With Good Friday and Easter so close to the April 15 deadline for US income tax filing, let’s take a look at the relationship between your tithe and your income taxes.
Malachi 3:10 states “Bring the full tithe into the storehouse, that there may be food in my house. And thereby put me to the test, says the Lord of hosts, if I will not open the windows of heaven for you and pour down for you a blessing until there is no more need.” The Lord directs each of us to tithe, or give the first tenth of our income to His church. Often we hear of legal debates surrounding separation of Church and State. The Internal Revenue Code recognizes churches as qualified organizations and allows tax deductions for donations to churches.
I’ve heard from many taxpayers over the years about their donations to the Church. Many times, I hear, “I put X amount in the collection plate every week“. My first piece of advice on tithing is this – you don’t tithe by putting cash in the collection plate. In order for a donation to be tax deductible, any donation to a charitable organization that exceeds $250 needs to be acknowledged by that charity. You need documentation on the charity’s letterhead acknowledging the amount of your donation. From the Internal Revenue Code perspective your tithe is a donation. From God’s perspective, we are instructed to give a tenth of our income as a tithe. In order to receive the proper acknowledgment of your donation from the church you should make your tithe by check to the church or through the church’s e-giving. If you’re dropping some bills in the collection plate when it passes, I’d venture your donating to the church, you’re not truly tithing. And you may not receive the necessary acknowledgement from the church to deduct your giving on your taxes.
Now let’s look at a tax strategy around tithing.
In the Washington DC metropolitan area the median income is $90,000. For example, Denise makes $90,000 as an employee. Denise rents an apartment and typically claims the standard deduction on her tax return. She doesn’t have any major medical expenses, and donates on average of $20 a week in the collection plate and another $500 during the year to various church sponsored charitable activities. Denise has her state withholding taken out of each paycheck which comes to $4,950 for the year. This year, Denise can either claim a standard deduction of $6,200 or itemize her deductions.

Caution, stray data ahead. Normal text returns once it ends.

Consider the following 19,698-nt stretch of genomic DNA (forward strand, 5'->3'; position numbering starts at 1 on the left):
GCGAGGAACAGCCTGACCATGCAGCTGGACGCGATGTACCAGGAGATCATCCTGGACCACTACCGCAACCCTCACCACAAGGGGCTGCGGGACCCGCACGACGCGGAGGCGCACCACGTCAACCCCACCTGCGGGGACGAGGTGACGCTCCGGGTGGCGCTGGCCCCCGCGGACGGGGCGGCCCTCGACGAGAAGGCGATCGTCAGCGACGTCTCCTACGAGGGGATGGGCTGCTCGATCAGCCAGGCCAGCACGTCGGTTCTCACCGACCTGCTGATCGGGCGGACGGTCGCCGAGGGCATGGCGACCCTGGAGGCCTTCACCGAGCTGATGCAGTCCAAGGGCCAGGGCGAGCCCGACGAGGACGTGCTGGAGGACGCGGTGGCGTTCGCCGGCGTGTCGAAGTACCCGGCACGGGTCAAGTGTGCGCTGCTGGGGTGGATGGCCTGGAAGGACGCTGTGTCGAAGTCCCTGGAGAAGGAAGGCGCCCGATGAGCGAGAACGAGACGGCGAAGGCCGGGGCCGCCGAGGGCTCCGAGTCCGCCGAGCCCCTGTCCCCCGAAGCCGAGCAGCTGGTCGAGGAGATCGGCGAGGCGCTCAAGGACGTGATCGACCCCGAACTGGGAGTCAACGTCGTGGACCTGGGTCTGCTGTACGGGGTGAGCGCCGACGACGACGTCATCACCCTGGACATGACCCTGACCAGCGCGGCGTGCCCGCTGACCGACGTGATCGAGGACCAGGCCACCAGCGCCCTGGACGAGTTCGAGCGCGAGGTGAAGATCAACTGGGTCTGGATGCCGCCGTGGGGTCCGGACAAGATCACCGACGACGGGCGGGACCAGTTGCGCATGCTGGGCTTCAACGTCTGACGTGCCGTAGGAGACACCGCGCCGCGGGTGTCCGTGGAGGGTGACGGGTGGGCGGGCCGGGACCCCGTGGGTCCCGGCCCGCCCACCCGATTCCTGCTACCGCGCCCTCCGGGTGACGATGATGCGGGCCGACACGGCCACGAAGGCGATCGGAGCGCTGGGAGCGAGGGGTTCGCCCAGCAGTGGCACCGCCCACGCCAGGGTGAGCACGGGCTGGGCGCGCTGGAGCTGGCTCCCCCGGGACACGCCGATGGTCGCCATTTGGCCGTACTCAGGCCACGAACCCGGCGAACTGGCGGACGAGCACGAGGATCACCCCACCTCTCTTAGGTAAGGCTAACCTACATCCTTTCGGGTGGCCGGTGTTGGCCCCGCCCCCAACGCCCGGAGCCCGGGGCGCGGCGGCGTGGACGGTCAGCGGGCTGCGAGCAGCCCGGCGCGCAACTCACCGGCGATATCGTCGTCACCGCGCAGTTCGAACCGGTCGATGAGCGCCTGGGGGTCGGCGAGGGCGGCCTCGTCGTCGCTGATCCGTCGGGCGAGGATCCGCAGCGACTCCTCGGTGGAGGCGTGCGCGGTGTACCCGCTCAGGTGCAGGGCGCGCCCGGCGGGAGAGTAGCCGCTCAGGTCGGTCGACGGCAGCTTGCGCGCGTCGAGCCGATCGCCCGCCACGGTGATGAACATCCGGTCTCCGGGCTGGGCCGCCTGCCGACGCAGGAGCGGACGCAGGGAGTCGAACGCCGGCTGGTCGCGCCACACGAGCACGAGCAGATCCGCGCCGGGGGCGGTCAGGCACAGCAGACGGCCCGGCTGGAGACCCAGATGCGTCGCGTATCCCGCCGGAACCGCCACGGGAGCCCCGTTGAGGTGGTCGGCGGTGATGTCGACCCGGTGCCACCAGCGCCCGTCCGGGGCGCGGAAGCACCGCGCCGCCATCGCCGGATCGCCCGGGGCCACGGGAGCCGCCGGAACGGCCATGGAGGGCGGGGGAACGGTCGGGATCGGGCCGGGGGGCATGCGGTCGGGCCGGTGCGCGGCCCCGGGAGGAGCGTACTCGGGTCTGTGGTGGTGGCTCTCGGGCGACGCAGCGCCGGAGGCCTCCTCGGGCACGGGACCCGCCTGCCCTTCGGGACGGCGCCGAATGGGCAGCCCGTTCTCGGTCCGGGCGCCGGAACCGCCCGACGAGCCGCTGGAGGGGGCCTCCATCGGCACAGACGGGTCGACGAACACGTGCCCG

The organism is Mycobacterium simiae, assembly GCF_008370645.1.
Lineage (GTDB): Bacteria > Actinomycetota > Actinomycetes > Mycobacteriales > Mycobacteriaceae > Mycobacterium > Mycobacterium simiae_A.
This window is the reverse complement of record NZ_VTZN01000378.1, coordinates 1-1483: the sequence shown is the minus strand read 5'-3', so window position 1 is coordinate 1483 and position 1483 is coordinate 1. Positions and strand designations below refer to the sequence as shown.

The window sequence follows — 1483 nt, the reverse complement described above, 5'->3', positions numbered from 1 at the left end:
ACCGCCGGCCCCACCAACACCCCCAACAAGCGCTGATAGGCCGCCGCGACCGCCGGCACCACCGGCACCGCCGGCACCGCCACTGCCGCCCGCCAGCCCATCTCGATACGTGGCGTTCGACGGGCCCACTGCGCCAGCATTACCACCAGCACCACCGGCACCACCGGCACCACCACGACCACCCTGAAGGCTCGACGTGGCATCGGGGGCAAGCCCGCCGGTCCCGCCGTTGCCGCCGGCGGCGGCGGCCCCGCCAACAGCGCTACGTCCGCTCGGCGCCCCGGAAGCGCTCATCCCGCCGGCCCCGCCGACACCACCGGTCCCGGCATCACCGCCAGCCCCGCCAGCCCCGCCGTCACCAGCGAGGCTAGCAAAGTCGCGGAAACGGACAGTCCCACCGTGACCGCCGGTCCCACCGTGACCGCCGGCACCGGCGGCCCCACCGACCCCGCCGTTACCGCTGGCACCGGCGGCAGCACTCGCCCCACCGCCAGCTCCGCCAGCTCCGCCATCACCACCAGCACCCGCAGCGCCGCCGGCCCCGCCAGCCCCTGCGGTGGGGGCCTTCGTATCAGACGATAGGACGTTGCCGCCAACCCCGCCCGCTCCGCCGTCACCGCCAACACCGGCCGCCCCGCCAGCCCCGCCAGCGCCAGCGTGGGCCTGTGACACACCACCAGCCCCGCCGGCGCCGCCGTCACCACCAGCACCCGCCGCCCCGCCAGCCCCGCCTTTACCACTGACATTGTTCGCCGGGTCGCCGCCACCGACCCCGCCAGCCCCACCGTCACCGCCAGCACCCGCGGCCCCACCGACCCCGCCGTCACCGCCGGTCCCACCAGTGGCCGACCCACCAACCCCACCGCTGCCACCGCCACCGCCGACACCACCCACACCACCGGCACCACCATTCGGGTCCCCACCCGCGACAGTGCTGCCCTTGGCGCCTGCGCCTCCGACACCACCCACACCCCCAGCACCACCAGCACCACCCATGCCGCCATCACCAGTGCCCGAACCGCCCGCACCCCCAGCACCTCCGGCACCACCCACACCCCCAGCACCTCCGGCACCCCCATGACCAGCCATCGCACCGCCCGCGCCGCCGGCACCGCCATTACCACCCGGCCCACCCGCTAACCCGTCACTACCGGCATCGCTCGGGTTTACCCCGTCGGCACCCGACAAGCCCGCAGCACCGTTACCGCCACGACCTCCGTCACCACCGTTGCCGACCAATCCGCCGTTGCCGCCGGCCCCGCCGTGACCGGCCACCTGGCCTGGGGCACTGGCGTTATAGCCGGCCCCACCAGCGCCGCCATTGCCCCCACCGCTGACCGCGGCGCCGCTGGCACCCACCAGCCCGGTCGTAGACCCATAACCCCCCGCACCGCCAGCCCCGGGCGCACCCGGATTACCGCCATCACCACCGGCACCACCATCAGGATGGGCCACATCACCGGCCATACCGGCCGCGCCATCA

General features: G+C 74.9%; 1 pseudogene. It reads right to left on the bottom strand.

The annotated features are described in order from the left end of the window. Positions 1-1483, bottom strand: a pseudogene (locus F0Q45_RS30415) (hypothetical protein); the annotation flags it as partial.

Denise has itemized deductions. She has the state withholding of $4950. Her donations in the collection plate added up to $1040 for the year; if the church has provided her a statement on their letterhead acknowledging those donations, she can claim them as a tax deduction. Same with the additional $500 she made to various church sponsored charities. Denise has a total of $6,290 in deductions she could claim as itemized deductions. Now Denise can itemize because the total itemized deductions is greater than her standard deduction for the year. In Denise’s case however, the difference is only $90.
For most states, when the state tax is calculated, claiming the standard deduction will result in lower combined income tax. Most states will reduce itemized deductions by the amount of state income tax claimed as a Federal itemized deduction. In Denise’s case, if she itemized on the Federal she would end up saving only a few dollars on the Federal return and it would cost her significant dollars in higher state income tax when she completed the state tax return. So, Denise really has no tax benefit from the $1,040 and $500 in donations she has made to the church this past year. The amount of Federal income tax Denise paid this year totals $15,825. Here is another example.
Denise committed herself last year to putting God first in her life and began tithing the first of the year. Denise’s tithe totaled $9000 last year and she received a statement at the end of the year from her church acknowledging her giving. She still had her state withhold
ing taken out of each paycheck and that came to $4,950 for the year. She now has a charitable donation of $9000. She has a total of $13,950 in itemized deductions, greatly exceeding the $6,200 standard deduction. Her Federal income tax bill is now $13,888. Denise has saved $1,937 on her Federal taxes and another $345 on her state income tax. By putting God first and following His instructions to tithe, Denise unlocked tax savings as well.
I know what you are thinking……Denise donated $7500 more than before and is only saving about $2000. She’s still out over $5000. Remember, 1 Timothy 6:10 says “For the love of money is a root of all kinds of evils. It is through this craving that some have wandered away from the faith and pierced themselves with many pangs.” I offer up that it’s not about the money. We are all stewards of all God provides us, and he instructs us to give freely the first tenth. Matthew 6:33 “But seek first the kingdom of God and his righteousness, and all these things will be added to you.” I’m merely highlighting that tax benefits will be added to you when you tithe.
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